Quick Guide

A review of literature and consultation with SFU faculty, Teaching and Learning Centre staff, and students revealed 10 conditions for well-being in learning environments. Below you will find strategies, examples, and helpful tools to bring these conditions to life in your classrooms. 

Need more ideas? Explore our resources >

Social Connection

Facilitating interaction helps students build social networks which foster resilience and are an asset to well-being. Interaction in the class can help create a sense of community and positive classroom culture.


  • Have students introduce themselves during the first class or use a social connectedness start up activity in tutorials
  • Design lecture assignments that require students to collectively work on study questions and participate in small group discussions
  • Suggest opportunities for students to interact outside of class time (if you have time to join them that is even better)
  • Work with your teaching assistants to create opportunities for social connection and teamwork in tutorials or labs
  • Offer mini breaks in class and encourage students to take this time to get to know one another

Need more ideas? Check out our resources >

“Why learn by yourself when you can learn alongside others? Social connection doubles as a way to make learning more engaging while also facilitating potential relationships.” - SFU student & SHAC member

Faculty examples of Social Connection:

  • Peter Ruben uses team based learning to create social connections among students, and build a resilient and supportive learning community within his class.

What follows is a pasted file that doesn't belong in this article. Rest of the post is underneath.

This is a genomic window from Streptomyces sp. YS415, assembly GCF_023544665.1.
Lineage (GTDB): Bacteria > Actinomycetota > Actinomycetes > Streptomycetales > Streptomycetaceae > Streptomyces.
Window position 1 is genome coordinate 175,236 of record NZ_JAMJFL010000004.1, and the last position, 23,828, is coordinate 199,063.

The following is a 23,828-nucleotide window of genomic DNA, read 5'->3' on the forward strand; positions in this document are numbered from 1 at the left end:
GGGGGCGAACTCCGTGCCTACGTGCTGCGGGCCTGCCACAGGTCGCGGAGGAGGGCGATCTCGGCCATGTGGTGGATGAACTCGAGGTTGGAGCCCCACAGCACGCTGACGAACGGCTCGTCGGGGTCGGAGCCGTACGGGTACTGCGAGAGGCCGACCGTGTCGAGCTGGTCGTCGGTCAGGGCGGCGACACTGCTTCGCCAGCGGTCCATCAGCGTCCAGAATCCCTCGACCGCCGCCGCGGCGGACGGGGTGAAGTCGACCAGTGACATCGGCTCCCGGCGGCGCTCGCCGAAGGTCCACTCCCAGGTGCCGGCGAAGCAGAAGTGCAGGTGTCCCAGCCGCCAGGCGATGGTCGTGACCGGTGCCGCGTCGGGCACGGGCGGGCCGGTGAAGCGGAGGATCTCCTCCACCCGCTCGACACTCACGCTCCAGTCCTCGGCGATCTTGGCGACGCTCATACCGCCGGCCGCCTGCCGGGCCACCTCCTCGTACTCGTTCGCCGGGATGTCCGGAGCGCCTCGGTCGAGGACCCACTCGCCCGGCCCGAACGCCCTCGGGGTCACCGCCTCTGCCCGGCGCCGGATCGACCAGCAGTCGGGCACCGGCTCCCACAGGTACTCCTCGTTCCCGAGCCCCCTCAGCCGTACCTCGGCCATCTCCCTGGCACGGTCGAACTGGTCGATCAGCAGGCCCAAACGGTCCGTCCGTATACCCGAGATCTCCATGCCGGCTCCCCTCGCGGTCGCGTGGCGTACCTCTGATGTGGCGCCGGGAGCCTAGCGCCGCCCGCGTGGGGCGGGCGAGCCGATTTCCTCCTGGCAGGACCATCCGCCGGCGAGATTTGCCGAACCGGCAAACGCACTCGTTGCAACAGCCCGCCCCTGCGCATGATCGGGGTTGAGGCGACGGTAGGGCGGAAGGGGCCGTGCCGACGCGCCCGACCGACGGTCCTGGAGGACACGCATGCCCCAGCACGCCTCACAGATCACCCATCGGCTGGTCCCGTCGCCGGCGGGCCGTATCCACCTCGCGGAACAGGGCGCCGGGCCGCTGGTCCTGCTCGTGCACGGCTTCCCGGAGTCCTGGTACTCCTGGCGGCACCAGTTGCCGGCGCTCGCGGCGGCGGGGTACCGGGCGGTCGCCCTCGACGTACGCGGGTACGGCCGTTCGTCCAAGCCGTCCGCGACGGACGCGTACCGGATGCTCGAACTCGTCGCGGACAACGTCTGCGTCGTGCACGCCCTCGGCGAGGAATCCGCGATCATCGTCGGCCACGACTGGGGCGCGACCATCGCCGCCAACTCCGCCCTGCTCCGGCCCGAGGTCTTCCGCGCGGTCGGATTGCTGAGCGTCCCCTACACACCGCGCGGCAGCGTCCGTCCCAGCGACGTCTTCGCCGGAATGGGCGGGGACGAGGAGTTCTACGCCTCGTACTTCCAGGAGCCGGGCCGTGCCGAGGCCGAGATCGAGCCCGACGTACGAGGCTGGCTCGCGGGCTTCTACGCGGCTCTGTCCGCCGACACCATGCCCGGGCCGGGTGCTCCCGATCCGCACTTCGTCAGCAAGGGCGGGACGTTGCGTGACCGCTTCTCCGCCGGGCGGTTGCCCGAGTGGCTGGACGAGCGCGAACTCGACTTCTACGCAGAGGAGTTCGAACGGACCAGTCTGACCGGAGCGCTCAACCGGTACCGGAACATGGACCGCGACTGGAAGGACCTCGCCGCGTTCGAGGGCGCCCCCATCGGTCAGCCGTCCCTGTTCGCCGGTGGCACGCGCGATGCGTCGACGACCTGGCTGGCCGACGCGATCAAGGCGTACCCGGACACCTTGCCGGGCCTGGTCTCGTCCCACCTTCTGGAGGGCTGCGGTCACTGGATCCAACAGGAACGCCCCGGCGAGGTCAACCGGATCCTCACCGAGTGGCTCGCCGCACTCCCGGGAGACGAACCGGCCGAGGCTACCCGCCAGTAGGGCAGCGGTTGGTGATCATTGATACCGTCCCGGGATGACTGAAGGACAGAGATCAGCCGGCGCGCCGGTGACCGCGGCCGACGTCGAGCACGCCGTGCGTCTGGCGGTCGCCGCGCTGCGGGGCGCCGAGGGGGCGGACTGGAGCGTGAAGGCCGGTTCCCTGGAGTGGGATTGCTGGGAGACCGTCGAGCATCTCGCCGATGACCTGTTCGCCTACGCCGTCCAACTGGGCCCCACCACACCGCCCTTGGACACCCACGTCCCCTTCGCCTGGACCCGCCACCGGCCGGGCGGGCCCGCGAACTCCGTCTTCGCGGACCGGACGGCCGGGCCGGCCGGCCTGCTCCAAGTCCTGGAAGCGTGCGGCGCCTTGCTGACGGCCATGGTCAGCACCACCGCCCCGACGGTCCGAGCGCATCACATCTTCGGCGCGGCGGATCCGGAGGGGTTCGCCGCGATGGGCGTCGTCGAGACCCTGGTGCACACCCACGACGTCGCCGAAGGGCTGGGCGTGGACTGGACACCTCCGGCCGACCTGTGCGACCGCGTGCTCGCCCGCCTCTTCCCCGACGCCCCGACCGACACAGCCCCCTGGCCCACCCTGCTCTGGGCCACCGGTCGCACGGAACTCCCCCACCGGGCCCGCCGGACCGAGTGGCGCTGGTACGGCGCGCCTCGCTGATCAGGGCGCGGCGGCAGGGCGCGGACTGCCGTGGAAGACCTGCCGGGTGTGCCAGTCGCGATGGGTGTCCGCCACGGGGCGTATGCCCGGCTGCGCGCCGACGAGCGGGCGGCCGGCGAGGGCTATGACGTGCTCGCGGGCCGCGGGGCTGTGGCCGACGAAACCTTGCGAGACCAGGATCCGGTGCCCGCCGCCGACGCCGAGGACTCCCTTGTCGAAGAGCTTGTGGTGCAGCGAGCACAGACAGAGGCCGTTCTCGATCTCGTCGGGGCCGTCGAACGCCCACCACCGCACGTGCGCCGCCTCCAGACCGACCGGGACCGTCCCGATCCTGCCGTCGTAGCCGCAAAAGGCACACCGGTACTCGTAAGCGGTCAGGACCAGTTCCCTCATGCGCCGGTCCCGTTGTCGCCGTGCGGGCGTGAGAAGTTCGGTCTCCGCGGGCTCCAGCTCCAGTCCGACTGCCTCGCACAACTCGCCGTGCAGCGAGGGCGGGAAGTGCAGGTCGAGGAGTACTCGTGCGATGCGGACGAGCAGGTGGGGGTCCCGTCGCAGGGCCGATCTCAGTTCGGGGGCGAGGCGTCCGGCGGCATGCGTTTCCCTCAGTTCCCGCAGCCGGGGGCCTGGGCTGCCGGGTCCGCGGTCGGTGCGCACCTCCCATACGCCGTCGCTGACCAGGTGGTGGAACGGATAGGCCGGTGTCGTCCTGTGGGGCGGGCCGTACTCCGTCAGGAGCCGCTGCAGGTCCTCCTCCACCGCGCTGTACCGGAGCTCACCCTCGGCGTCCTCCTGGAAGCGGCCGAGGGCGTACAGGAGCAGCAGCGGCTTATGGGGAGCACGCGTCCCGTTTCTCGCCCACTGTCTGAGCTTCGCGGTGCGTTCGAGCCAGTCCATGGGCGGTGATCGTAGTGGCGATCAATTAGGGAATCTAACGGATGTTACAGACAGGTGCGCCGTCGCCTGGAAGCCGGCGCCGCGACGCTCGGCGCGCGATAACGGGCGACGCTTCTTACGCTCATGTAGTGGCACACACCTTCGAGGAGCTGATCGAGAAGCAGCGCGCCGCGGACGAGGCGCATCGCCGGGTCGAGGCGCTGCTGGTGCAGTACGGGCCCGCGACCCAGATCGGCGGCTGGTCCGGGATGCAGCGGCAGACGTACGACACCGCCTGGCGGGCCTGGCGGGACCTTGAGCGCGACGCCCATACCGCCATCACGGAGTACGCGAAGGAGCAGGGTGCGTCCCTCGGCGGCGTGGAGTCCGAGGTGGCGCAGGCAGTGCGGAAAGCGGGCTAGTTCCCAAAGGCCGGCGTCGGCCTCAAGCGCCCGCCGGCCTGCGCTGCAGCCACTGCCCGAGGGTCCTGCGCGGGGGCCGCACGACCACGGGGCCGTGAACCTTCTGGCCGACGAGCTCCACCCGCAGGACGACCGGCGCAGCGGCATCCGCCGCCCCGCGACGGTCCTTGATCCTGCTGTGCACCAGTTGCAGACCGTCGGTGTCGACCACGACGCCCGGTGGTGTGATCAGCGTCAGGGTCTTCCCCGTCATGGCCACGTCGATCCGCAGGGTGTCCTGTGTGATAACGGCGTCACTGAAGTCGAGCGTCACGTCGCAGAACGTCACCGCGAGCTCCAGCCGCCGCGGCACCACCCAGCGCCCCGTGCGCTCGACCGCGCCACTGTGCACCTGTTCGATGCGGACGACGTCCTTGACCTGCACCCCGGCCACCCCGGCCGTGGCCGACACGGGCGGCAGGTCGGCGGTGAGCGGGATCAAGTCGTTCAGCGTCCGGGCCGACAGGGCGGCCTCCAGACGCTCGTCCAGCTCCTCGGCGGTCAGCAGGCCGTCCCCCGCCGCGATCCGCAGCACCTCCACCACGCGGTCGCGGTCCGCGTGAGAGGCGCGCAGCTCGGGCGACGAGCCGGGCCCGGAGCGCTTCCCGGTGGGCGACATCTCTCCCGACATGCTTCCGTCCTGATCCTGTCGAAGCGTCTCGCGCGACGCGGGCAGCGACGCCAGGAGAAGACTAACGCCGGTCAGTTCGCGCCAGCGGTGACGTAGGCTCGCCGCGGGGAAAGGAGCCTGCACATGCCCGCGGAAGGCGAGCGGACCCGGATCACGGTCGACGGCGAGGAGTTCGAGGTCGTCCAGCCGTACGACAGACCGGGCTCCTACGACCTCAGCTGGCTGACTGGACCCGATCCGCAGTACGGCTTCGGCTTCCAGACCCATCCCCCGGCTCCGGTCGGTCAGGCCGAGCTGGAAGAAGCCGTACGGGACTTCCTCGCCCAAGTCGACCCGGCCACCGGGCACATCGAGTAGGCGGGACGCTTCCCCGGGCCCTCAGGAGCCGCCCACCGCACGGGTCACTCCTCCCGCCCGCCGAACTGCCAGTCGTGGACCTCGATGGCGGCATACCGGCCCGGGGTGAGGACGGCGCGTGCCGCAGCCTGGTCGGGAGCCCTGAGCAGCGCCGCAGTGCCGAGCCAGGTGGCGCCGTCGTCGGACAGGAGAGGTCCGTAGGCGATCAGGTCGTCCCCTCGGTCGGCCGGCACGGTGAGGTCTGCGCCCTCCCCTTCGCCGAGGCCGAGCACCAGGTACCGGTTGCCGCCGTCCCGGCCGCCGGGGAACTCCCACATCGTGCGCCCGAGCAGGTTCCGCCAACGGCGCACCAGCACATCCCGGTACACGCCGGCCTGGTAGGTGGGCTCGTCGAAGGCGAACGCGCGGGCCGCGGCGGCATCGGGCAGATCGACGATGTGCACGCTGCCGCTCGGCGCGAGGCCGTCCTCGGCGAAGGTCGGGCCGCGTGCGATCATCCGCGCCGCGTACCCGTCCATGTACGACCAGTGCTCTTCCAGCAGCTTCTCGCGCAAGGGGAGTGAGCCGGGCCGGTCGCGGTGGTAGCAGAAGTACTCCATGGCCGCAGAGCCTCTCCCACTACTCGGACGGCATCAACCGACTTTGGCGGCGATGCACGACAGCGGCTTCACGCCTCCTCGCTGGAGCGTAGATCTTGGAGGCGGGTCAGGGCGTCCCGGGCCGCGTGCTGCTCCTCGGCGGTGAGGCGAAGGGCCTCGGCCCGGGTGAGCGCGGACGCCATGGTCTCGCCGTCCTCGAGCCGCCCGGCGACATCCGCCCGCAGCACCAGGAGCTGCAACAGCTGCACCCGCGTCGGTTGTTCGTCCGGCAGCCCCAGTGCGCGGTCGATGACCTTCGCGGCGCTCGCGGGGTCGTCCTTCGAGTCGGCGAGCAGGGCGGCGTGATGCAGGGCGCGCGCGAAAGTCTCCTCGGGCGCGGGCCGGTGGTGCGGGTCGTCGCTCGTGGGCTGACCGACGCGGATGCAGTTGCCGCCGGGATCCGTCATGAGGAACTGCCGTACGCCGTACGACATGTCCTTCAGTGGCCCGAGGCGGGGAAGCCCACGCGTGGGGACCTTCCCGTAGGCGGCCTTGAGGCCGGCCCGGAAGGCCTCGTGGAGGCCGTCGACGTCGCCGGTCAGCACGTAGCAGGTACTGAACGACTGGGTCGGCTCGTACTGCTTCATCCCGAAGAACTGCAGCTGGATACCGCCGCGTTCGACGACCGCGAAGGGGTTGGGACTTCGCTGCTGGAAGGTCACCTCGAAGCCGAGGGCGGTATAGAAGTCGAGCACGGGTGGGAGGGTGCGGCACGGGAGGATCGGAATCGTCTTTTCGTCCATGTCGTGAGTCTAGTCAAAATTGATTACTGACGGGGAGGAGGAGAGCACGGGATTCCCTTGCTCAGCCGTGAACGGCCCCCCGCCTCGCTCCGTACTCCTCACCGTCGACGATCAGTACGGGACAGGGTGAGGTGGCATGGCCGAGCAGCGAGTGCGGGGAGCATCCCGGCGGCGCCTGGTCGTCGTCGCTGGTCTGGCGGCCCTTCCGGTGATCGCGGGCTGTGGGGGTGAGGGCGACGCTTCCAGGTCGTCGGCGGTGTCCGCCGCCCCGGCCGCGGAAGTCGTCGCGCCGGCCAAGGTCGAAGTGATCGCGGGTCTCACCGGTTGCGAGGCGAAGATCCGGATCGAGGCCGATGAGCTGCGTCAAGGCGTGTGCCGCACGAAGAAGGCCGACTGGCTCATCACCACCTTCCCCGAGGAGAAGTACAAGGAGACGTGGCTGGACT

• Jenny Scott uses a two-minute write and reflect activity to help create social connection and positive classroom culture by having students reflect on and share their experiences with the course material.
  • Rochelle Tucker does “everything possible to encourage interaction” among students. This initial social connection in first year classes acts as a support for student well-being throughout their degree program.

Optimal Challenge

Students perform and feel their best when they are challenged, and when they have adequate resources to meet the challenge.


  • Consider the timing of exams and assignments to alleviate undue stress
  • Avoid very heavily weighted components, such as an exam worth 50% of the final grade
  • Set clear course goals, and ensure assignments and expectations are clear from the start
  • Acknowledge that students have lives outside their academic pursuits and support them to find balance
  • Provide feedback on each stage of assignments and help students progress to the next stage of larger projects

Need more ideas? Check out our resources >

“I really appreciate it when professors and TAs take the time to give personalized, specific and detailed feedback on assignments. It enhances learning and encourages you to create more meaningful and better work!!” - SFU student & SHAC member

Faculty examples of Optimal Challenge:

  • Kevin Oldknow publishes an “exam overview” document before each exam, and reviews it in class. This helps to alleviate some of the anxiety associated with uncertainty about the exam, allowing students to focus on demonstrating their understanding of course concepts.
  • Mark Lechner invites students to share feedback with him throughout his courses using an anonymous comment card.
  • Diana Bedoya is proactive in her course design and communication with students in order to minimize students’ uncertainty around expectations for her courses.

Positive Classroom Culture

Creating an enjoyable and welcoming classroom culture can enhance positive well-being for students and instructors. This can be accomplished through humor, inspiration, open-mindedness, connecting with students, or deeply engaging them in their learning.


  • Share your teaching philosophy with students
  • When possible, ensure a pleasant and inviting space through use of colour, art, music, and well-maintained facilities
  • Use active learning techniques to create an engaging and dynamic learning environment